Getting closer and closer to the ocean, Chatham Island becomes a strong focal point as it draws walkers towards the coast. It is only fitting then that an excellent lookout with a large bench is located along the coastal ridge.

The views from the lookout are spectacular, with the coastline of D'Entrecasteaux National Park to the west. Chatham Island rightly dominates the view however, and it is a truly magnificent sight. Although we had seen many photos of the island, Alissa and I were quite taken aback by how large and high it is, with the cave to the left of the photo looking like a very enticing area to explore. Although we had initially intended to have our lunch on Mandalay Beach itself, the lovely views and the bench seating made it a perfect spot to have a break while taking in the views.

From the lookout, the track descends steeply as it leads to the Mandalay Beach car park.

From the car park, a sealed path leads to Mandalay Beach.

Another lower lookout provides another excellent vantage point from which to view Chatham Island. The waves crashing into the beach and headland did not look to be very inviting from a swimming point of view, and the unpredictable choppiness and surging on display seemed to suggest dangerous rips are a potential hazard.

An outstanding stretch of boardwalk leads on from the lower lookout point, with a set of stairs at the end taking walkers to the beach itself.

Initially, the track seems to go through the soft sands of the dunes however Alissa and I quickly made our way to the shoreline itself to find firmer ground.

The beach walking was firm under foot and no more than a kilometre. It offered a lovely change of scene from the previous days inland. I can just imagine how emotional an experience it would be for End to Enders to be walking along this beach; it would either being the first beach walk of the entire track if they were heading to Albany, or their last if heading to Kalamunda.

Most of the beach exits along the Bibbulmun are fairly easy to spot thanks to the use of extremely tall markers posts - some of which are painted in the signature Bibbulmun Track orange colour to make them very visible. The Mandalay Beach exit is not clear at all, with a very low marker being the only indication of where the turn off is. The Waugal print has also been severely faded by the Sun, and it is only on very close inspection that the faintest semblance of the iconic symbol can be made out.

After passing a stream that presumably runs into the ocean in Winter, the walking gets a bit tough as the track heads up a few steep dune climbs and their characteristically soft sand that results in one step back for every two steps forward! There are however some nice views of Mandalay Beach, Chatham Island and Cliffy Head that act as a bit of a reward for the effort.

The track eventually levels out and head into heathlands. After the soft sand, the relative firmness of the heathlands are a real treat, even if they do continue the trend of going up and down repeatedly as the track makes its way to the campsite at Long Point.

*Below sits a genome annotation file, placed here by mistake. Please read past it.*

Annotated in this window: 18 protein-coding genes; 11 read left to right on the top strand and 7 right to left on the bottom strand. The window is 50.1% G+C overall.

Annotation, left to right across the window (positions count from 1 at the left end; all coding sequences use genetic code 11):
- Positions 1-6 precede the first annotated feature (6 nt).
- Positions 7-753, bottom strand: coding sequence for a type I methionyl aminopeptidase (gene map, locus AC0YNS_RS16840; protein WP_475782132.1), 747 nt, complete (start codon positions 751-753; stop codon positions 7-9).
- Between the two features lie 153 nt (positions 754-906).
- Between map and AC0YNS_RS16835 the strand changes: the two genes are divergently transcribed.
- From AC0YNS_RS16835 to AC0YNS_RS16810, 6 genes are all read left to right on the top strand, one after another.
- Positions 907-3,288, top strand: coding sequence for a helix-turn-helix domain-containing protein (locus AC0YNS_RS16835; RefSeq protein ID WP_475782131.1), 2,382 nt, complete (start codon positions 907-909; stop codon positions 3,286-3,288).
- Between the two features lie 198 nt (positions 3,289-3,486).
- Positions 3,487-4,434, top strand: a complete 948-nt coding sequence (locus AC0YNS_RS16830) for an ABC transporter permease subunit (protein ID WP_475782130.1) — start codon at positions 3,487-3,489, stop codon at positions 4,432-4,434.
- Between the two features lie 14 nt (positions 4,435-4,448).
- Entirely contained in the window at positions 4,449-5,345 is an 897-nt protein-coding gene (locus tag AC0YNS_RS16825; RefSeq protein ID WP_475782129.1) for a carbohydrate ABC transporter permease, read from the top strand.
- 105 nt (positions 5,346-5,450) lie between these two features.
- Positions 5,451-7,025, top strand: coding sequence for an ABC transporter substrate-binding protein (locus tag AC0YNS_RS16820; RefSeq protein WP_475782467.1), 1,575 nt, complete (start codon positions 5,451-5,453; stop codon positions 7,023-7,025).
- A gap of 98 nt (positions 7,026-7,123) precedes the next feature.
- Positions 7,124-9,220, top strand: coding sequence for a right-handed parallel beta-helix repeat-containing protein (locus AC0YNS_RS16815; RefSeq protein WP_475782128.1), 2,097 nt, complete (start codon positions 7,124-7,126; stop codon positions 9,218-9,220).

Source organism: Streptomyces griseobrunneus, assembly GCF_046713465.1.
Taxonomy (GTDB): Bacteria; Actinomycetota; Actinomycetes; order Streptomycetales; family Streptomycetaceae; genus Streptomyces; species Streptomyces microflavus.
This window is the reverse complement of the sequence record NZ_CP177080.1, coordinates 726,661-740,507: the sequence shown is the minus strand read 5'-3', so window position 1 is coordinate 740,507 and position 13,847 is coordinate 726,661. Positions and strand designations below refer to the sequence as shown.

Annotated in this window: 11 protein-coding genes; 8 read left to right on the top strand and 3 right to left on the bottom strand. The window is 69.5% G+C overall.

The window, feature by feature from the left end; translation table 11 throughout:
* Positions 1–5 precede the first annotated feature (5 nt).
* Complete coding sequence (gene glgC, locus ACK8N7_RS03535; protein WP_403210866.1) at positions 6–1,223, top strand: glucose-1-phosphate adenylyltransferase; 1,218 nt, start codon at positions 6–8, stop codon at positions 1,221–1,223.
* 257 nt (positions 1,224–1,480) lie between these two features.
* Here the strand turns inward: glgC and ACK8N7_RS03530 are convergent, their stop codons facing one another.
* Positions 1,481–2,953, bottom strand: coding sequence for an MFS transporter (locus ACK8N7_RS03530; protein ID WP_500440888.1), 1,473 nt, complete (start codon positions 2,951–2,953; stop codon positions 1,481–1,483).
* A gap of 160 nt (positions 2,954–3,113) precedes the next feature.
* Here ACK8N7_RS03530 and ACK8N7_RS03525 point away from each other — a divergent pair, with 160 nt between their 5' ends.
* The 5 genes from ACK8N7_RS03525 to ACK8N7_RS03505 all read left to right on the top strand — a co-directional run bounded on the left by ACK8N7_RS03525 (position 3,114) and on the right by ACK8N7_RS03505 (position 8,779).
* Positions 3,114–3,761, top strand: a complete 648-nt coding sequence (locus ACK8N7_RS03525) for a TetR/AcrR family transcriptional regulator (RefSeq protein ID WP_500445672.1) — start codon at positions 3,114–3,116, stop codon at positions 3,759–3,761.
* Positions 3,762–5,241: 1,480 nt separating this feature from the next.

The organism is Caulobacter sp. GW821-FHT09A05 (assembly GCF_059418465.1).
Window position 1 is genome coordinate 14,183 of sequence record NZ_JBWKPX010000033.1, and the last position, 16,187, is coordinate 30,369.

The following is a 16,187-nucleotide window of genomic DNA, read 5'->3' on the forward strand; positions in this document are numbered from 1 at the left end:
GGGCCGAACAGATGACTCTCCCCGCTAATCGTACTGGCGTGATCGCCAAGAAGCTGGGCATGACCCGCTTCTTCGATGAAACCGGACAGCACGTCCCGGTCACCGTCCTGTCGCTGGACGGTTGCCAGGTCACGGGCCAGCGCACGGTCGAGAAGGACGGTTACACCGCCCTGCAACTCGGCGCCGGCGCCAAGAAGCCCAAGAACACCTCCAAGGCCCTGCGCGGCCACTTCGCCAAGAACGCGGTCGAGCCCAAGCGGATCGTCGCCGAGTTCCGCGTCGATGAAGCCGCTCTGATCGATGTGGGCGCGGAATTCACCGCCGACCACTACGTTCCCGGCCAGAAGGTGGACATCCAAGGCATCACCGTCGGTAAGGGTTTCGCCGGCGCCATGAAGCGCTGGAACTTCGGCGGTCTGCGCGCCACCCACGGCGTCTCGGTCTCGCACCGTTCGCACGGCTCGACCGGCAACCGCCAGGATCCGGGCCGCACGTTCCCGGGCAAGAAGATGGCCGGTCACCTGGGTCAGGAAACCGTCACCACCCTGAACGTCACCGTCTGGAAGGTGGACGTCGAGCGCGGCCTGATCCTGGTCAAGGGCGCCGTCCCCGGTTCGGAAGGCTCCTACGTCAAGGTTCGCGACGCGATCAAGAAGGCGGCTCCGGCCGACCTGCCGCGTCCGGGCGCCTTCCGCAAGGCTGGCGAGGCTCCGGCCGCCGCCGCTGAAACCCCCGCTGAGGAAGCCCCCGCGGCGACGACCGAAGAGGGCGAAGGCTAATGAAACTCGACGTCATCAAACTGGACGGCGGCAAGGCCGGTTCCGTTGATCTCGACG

In spite of all the ups and downs, the views from the high coastal ridge are fantastic, with expansive views of the Southern Ocean and the wild coastline.

Looking to the east, the actual formation known as Long Point can be seen. Given its close proximity, Alissa and I were getting excited to be on the home stretch.

Or so we thought. The track descends steeply to an informal but excellent camping area, follows an unsealed road for a short distance before returning to purpose built walk trail.

From there the track is a relentless series of ups and downs, with steep steps leading up...

... and then immediately descending. Every time we reached the top of a set of steps we hoped that the hut would be in sight to no avail, and it made the last few kilometres seem a lot further than what was stated in the guidebook.

Finally, we reached the spur trail that leads to the hut at Long Point. 

The spur trail is memorable due to the excellent views of Chatham Island and the Southern Ocean as you reach the hut -  and, more dubiously, because its one of the longest spurs to a hut on the track! Just when you think you're on the home stretch at the spur trail marker, its another 500 metres before you reach the hut. For those looking to explore further, Long Point also features one of the longest side trails to a lookout running just behind the hut. As someone who believes that the Long Way is Better, I had wanted to check out the trail however had not realised it would be quite as long as it was and timed my walk poorly, departing just as the Sun was going down and with not enough time to head all the way out and back in time. I also started walking it in my hut sandals and decided that it wasn't worth continuing when I saw a Dugite in the middle of the track.

Alissa and I shared the hut with two hikers doing long stretches of the track - one of whom was intending to do an End to End but would later pull out at Northcliffe due to severe foot pain. We discovered that they were major fans of the Jase's red pen entries in the Red Book, and I envied their great fortune at being able to follow his adventures for many more days than we would!

This was another excellent day on the track, featuring a variety of landscapes from the granite-dominated Woolbales Hills, Karri forests and magnificent coastal walking. Once reaching the coastal heath, this day had a lot more in common with the Walpole to Denmark stretch of the track than Northcliffe to Woolbales and featured a lot of the kind of walking Alissa and I enjoy the most. Earlier on along the Northcliffe to Walpole stretch, I had wondered why the Bibbulmun had not gone to the coast sooner, especially since we could hear the roar of the ocean from the shores of Lake Maringup. Seeing Chatham Island it all made sense - this was a great first view of the ocean, and made for a very memorable day.